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half-life

[haf-lahyf, hahf-] /ˈhæfˌlaɪf, ˈhɑf-/
noun, plural half-lives
[haf-lahyvz, hahf-] /ˈhæfˌlaɪvz, ˈhɑf-/ (Show IPA)
1.
Physics. the time required for one half the atoms of a given amount of a radioactive substance to disintegrate.
2.
Also called biological half-life. Pharmacology. the time required for the activity of a substance taken into the body to lose one half its initial effectiveness.
3.
Informal. a brief period during which something flourishes before dying out.
Also, half life, halflife.
Also called half-life period.
Origin
1905-1910
1905-10; half + life
Dictionary.com Unabridged
Based on the Random House Dictionary, © Random House, Inc. 2014.
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Examples from the web for half-life
  • It's a whole life, not a half-life, divided infinitely.
  • Other antibodies have a short half-life when youre using them for detections, he says.
  • Bons mots that once could have enjoyed a half-life of a season can decay overnight into cliches.
  • It has a high biological uptake, a long half-life, and a long biological half-life.
  • However, because of their extensive use and long half-life, human exposure remains widespread.
  • Professional knowledge is measured in half-life years.
  • The decays also indicated a relatively long half-life of a few seconds, as expected.
  • The half-life of a poem on the refrigerator is fairly short.
  • Methylmercury has a half-life of several weeks to months.
  • There is no reason for this material to behave in a constant laboratory half-life decay cycle.
British Dictionary definitions for half-life

half-life

noun
1.
the time taken for half of the atoms in a radioactive material to undergo decay τ
2.
the time required for half of a quantity of radioactive material absorbed by a living tissue or organism to be naturally eliminated (biological half-life) or removed by both elimination and decay (effective half-life)
Collins English Dictionary - Complete & Unabridged 2012 Digital Edition
© William Collins Sons & Co. Ltd. 1979, 1986 © HarperCollins
Publishers 1998, 2000, 2003, 2005, 2006, 2007, 2009, 2012
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Word Origin and History for half-life
n.

also halflife, half life, 1864, with meaning "unsatisfactory way of living;" the sense in physics, "amount of time it takes half a given amount of radioactivity to decay" is first attested 1907.

Online Etymology Dictionary, © 2010 Douglas Harper
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half-life in Medicine

half-life n.

  1. The time required for half the nuclei of a specific radionuclide or radioactive substance to undergo radioactive decay. Also called physical half-life.

  2. The time required for half the quantity of a drug or other substance deposited in a living organism to be metabolized or eliminated by normal biological processes. Also called biological half-life.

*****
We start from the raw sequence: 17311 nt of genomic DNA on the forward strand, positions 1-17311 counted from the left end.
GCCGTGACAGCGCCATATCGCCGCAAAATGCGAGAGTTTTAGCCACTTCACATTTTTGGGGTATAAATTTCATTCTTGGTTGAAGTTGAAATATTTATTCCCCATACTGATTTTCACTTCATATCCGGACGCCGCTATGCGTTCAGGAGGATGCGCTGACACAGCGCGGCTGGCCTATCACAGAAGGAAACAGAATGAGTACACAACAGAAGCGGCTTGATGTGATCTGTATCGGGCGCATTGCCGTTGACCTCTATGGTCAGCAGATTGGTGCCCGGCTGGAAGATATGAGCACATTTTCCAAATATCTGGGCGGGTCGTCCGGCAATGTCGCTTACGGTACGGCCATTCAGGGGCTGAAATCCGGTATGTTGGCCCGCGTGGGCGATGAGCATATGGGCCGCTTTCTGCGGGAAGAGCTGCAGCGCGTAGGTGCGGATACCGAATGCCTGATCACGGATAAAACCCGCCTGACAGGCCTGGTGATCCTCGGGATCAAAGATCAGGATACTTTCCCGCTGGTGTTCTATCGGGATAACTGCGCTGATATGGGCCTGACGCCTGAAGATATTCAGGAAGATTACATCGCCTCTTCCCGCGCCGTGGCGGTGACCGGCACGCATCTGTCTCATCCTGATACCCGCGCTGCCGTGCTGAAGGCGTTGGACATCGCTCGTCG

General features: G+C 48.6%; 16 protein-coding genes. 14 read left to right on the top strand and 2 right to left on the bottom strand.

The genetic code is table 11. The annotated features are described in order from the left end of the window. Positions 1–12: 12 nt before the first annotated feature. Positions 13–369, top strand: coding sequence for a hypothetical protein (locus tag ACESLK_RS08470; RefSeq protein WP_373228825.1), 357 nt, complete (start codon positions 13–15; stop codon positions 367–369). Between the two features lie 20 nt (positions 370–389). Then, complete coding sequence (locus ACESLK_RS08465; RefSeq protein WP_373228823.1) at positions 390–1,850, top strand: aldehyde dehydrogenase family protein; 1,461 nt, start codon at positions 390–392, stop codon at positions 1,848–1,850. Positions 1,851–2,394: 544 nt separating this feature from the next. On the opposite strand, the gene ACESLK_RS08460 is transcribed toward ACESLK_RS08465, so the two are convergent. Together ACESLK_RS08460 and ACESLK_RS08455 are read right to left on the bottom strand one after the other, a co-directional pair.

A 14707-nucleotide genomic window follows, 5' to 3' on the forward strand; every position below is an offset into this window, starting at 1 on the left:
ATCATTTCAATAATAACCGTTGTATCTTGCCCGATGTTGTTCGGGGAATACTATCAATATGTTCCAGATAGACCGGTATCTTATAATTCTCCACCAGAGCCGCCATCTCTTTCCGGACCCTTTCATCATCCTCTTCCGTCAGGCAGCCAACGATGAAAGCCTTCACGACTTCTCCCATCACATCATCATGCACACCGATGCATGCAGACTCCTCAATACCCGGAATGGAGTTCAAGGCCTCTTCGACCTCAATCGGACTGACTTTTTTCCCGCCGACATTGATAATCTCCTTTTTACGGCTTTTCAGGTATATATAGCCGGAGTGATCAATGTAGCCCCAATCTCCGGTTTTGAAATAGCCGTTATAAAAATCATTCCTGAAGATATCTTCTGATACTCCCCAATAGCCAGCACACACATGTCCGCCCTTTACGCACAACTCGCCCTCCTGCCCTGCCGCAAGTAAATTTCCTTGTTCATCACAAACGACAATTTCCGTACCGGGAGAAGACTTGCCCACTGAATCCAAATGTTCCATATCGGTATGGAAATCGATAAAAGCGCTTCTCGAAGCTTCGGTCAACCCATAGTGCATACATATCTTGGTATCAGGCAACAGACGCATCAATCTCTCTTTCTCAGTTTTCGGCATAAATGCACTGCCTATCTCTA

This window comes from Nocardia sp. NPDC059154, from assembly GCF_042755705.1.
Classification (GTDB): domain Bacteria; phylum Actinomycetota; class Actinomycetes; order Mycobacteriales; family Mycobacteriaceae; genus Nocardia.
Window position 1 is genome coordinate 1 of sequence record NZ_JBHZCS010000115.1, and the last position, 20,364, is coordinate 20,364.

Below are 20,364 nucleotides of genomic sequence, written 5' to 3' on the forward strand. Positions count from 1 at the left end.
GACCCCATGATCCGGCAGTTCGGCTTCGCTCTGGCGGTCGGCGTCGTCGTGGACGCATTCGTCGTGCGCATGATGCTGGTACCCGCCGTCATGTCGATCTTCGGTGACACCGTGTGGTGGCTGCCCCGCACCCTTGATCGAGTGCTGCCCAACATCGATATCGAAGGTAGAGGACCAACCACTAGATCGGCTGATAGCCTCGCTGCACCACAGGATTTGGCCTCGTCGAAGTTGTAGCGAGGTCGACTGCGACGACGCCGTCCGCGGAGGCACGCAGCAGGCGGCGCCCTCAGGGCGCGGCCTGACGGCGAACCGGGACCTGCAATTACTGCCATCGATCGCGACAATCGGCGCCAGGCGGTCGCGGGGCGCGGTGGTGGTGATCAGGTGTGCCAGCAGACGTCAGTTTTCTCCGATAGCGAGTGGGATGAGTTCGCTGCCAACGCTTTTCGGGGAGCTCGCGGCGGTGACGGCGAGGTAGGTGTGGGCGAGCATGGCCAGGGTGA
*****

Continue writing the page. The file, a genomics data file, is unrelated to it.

3. The time required for the radioactivity of material taken in by or administered to an organism to be reduced to half its initial value by a combination of biological elimination processes and radioactive decay. Also called effective half-life.

The American Heritage® Stedman's Medical Dictionary
Copyright © 2002, 2001, 1995 by Houghton Mifflin Company. Published by Houghton Mifflin Company.
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half-life in Science
half-life
  (hāf'līf')   
The average time needed for half the nuclei in a sample of a radioactive substance to undergo radioactive decay. The half-life of a substance does not equal half of its full duration of radioactivity. For example, if one starts with 100 grams of radium 229, whose half-life is 4 minutes, then after 4 minutes only 50 grams of radium will be left in the sample, after 8 minutes 25 grams will be left, after 12 minutes 12.5 grams will be left, and so on.
The American Heritage® Science Dictionary
Copyright © 2002. Published by Houghton Mifflin. All rights reserved.
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half-life in Culture

half-life definition


In physics, a fixed time required for half the radioactive nuclei in a substance to decay. Half-lives of radioactive substances can range from fractions of a second to billions of years, and they are always the same for a given nucleus, regardless of temperature or other conditions. If an object contains a pound of a radioactive substance with a half-life of fifty years, at the end of that time there will be half a pound of the radioactive substance left undecayed in the object. After another fifty years, a quarter-pound will be left undecayed, and so on.

Note: Scientists can estimate the age of an object, such as a rock, by carefully measuring the amounts of decayed and undecayed nuclei in the object. Comparing that to the half-life of the nuclei tells when they started to decay and, therefore, how old the object is. (See radioactive dating.)
The American Heritage® New Dictionary of Cultural Literacy, Third Edition
Copyright © 2005 by Houghton Mifflin Company.
Published by Houghton Mifflin Company. All rights reserved.
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